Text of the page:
“It could never happen to me,” is a lie people tell themselves in order to put the most distance between themselves and what happened. Yet distance is not what’s needed when tragedy strikes. What’s needed is the bravery to close the gap by stepping right inside, square in the middle of someone’s pain. And just be with them in it. Which means feeling all of it too. Terrifying– I know– but imagine how much more terrified your loved one is. You at least get to go back to your normal life. This is their new normal– forever.
A few words from a thought-provoking piece by Angela Miller, published today at Still Standing Magazine.
I was incredibly lucky not to face the kind of devastating comments the author speaks of (“How did you let this happen?!!”). Instead, I heard the doctors who took care of Paul tell me several time « This is not your fault ». I heard these words coming from people close to me too. And they told me again and again I was still Paul’s mom, and that P. and I were good parents.
I still felt guilty and awful. Maybe because two police officers followed me from the very first moments after Paul’s cardiac arrest and for hours after that, never leaving us alone, even as we were receiving heartbreaking updates on Paul’s health. But most likely just because i was searching so hard for an answers, and needed to blame someone.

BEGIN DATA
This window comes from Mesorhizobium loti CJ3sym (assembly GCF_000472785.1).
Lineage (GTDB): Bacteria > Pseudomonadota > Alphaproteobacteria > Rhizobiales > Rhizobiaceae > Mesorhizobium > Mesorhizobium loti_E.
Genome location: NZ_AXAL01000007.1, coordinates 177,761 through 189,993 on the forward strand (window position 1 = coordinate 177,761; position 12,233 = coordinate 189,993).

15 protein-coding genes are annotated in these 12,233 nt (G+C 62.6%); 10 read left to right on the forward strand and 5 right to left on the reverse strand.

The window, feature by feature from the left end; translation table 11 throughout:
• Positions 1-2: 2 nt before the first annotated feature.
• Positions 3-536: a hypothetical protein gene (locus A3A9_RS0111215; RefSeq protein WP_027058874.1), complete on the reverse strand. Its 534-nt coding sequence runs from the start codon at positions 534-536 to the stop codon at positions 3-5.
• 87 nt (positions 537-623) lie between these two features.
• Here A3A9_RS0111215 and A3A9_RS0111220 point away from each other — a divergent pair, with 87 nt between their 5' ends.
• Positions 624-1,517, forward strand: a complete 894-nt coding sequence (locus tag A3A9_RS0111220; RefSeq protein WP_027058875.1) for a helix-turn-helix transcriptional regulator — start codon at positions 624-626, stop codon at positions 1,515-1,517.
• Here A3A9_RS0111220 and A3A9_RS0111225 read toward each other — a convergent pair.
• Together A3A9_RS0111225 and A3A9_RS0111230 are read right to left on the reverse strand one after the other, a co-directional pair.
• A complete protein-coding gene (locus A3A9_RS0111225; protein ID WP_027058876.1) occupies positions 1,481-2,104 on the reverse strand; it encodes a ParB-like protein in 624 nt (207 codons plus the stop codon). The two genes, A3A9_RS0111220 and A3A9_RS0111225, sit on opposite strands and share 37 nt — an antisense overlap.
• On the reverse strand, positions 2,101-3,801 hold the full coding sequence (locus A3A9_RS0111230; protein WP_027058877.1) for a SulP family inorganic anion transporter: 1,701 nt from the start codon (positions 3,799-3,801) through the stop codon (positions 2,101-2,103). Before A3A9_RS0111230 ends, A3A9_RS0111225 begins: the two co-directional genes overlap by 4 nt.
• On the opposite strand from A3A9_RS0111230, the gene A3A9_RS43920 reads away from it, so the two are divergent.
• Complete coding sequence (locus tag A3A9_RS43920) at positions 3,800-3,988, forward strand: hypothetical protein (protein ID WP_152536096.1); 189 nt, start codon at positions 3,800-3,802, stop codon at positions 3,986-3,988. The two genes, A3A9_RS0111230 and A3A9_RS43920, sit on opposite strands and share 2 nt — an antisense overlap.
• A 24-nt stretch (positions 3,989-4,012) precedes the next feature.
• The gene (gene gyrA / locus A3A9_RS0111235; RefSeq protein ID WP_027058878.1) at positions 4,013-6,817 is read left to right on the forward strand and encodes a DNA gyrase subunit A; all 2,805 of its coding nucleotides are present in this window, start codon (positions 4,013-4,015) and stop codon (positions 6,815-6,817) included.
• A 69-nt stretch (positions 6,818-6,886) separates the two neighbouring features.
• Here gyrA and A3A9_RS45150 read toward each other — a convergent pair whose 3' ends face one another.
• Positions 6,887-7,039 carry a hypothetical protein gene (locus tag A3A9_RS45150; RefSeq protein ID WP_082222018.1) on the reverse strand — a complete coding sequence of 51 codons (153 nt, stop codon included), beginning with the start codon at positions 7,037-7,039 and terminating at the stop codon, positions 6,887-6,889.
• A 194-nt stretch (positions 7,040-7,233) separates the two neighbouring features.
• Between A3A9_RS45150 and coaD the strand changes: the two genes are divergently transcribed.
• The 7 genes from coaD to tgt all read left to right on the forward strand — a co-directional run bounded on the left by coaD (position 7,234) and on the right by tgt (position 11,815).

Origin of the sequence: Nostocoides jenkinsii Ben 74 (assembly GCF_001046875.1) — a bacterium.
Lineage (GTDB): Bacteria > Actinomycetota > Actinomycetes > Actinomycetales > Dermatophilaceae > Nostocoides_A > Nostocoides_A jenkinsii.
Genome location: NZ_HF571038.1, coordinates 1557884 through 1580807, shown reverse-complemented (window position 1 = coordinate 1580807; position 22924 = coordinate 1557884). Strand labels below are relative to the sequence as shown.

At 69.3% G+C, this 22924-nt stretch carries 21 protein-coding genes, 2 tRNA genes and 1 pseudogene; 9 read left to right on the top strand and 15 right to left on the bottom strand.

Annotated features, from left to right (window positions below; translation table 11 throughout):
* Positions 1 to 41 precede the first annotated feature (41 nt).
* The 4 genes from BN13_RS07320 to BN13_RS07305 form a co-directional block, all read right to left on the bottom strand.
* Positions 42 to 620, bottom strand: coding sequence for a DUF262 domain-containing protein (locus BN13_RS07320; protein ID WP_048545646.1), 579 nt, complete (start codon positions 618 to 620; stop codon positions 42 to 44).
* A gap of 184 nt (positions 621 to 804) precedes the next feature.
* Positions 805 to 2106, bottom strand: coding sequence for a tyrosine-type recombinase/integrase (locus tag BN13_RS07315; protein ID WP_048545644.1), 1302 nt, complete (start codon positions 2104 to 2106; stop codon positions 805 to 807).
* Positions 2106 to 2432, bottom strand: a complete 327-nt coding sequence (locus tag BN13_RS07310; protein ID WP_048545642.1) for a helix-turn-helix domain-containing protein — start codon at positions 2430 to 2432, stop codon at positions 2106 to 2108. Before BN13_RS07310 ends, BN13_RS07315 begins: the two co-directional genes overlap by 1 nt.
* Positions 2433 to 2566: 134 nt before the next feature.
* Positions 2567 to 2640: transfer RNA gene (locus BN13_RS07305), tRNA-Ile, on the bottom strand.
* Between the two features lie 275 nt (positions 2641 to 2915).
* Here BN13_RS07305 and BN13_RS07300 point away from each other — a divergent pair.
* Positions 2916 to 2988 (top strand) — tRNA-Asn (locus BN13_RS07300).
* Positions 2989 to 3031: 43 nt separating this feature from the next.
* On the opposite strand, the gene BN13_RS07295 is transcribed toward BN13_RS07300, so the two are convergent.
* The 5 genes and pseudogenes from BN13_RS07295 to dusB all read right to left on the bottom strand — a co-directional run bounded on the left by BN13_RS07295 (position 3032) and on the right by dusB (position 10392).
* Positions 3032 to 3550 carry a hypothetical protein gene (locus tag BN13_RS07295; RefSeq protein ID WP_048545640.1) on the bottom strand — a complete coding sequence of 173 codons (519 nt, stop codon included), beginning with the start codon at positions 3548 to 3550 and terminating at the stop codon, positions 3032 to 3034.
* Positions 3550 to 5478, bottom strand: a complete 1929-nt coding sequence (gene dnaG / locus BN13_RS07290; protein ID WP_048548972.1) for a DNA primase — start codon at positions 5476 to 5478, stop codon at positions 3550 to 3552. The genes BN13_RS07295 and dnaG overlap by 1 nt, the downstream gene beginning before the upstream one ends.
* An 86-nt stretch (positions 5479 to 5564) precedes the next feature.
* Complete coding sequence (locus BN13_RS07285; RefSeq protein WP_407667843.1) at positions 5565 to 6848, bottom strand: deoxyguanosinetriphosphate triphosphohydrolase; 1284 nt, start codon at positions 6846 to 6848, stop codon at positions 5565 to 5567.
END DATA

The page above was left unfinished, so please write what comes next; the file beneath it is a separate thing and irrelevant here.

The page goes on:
And even now that i have learned to live with the uncertainty that Paul’s death has left us with, even now that i have managed to keep my guilt reasonably in check, i still feel the distance between me and the others. I have dug this unbridgeable gap between me and them. I don’t blame them for it. But i still can’t cross it. I don’t know how to bridge the distance between their normal and mine, i can’t imagine i could be them, i could live their normal. I can’t imagine i could have a living and healthy baby. I can’t imagine having to just deal with the daily routines of a 14 month-old. I don’t even know what that is. And i can’t imagine the people around me having to deal with the reality of baby loss.
The reality of those who have living babies and their innocence still intact is so far removed from the reality of those of us living daily with our loss. How wouldn’t there be a distance?
Unlike Angela Miller in her piece, i don’t feel the need to ask people around me to find « the bravery to close the gap by stepping right inside, square in the middle of [my] pain ». Those who could already did. And i deeply appreciate, and benefited from, their courage. Now, i want to try, slowly, to believe i could be the one climbing through the ravine that keeps me so far removed from their normal… I know i’ll always have at least a foot dangling off the cliff, but perhaps i can learn to live a little closer to them, and stop thinking “It could never happen to me »…
For other posts around the theme of distance, visit